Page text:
Uraga Port between Manila and Acapulco

Dublin Core


Uraga Port between Manila and Acapulco


Uraga Port at the southern end of the Miura Peninsula, located at the entrance of Tokyo Bay, is formed as a deep cove from the Pacific Ocean; it is less susceptible to weather conditions and is suitable for the natural environment. In the 16th and 17th centuries, Japan opened three international trade ports. Holland and England is Hirado, Portugal is Nagasaki, Spain is Uraga. Ieyasu Tokugawa begins dispatching shipbuilding engineers and miners from Spain and as a result of negotiating with the Philippine Governor General, the Spaniards of Manila visited Uraga Port every year since 1604 and the Franciscan Monastery in the town was built. Ieyasu Tokugawa also sent British William Adams to Manila and negotiated to continue dealing with Spain However, contrary to the intention of Ieyasu Tokugawa, Spain did not convey shipbuilding technology and mining technology. In 1611, Mexican envoy Sebastián Vizcaíno came to Uraga, but only the east coast of Japan was investigated. At the beginning of the Edo period Christianity was forbidden in 1613. Just before the death of Ieyasu Tokugawa, Diego de Santa Catalina came to Uraga, Ieyasu Tokugawa questioned Spain's attitude, banished him to Spain, and the transaction with Spain was completely completed. Japan took an isolation policy and only Uraga Port quietly disappeared as a trade port.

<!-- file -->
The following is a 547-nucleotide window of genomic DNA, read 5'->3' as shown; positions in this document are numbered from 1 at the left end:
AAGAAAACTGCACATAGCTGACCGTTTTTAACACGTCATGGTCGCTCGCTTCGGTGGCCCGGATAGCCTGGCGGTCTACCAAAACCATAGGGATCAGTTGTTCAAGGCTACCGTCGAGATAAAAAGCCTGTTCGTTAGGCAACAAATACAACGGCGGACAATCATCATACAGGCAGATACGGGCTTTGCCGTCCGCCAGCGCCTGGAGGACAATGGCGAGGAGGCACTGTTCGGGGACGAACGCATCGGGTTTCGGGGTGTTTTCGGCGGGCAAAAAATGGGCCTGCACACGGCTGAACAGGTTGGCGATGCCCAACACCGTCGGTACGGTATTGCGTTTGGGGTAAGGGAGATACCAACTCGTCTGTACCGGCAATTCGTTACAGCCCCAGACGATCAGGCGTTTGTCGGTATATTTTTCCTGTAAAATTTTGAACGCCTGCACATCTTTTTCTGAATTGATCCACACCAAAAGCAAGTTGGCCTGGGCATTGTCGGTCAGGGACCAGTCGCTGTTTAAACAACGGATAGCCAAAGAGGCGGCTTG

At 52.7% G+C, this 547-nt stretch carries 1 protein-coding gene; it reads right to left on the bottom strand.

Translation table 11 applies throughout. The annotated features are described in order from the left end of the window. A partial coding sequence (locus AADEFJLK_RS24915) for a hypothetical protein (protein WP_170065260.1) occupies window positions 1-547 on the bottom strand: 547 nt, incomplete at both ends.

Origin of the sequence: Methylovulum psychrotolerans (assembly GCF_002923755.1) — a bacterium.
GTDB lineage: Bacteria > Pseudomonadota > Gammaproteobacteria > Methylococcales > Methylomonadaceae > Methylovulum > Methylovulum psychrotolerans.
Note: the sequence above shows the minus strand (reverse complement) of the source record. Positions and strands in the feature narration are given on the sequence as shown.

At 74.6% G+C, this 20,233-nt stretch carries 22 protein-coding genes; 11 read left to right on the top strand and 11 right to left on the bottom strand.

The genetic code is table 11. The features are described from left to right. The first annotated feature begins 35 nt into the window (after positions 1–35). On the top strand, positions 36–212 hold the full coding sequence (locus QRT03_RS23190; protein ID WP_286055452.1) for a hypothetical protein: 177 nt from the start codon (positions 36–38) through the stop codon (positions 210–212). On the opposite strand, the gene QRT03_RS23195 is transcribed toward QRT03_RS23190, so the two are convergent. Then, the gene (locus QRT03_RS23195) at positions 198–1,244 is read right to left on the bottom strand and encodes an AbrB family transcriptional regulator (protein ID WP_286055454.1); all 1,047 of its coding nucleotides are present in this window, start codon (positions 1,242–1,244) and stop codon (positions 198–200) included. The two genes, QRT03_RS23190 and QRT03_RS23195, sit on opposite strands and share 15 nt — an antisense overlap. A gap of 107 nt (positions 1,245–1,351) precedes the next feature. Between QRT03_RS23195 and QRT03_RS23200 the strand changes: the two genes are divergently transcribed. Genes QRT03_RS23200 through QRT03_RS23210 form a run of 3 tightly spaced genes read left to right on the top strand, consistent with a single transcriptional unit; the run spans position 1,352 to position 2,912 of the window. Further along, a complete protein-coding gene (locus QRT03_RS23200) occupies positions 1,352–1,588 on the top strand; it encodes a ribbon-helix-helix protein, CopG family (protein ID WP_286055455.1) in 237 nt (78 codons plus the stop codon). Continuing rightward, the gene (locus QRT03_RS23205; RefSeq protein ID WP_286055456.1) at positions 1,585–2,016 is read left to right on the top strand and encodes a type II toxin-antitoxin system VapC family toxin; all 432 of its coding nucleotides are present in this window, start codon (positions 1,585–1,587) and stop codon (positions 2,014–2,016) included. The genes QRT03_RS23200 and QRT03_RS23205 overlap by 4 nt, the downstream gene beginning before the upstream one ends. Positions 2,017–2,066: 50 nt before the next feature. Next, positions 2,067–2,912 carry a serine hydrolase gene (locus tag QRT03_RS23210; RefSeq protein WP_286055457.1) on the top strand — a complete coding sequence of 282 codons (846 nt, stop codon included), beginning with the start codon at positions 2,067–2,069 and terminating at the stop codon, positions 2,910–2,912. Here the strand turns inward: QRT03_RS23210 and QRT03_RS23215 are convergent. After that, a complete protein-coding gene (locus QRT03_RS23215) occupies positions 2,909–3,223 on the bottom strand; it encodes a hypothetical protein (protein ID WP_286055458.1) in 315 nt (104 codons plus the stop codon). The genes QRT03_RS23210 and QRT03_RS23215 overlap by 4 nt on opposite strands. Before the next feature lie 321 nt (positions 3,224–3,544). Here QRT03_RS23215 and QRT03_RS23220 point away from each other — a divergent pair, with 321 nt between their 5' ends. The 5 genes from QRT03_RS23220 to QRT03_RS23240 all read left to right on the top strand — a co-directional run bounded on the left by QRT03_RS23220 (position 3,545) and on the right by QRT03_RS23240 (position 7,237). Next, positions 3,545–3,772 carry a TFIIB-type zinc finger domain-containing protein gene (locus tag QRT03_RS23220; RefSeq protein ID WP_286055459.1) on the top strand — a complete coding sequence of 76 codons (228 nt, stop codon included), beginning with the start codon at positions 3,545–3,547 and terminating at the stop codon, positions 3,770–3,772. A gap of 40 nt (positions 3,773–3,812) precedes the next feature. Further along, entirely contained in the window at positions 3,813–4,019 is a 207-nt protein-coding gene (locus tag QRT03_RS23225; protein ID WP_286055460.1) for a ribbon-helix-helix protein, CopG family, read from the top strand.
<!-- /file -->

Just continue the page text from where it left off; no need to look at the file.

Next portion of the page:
Kahoru Suzuki


The Museum of Underwater Archaeology




Kahoru Suzuki




Kahoru Suzuki, “Uraga Port between Manila and Acapulco ,” The MUA Collection, accessed December 4, 2022, http://www.themua.org/collections/items/show/1822.

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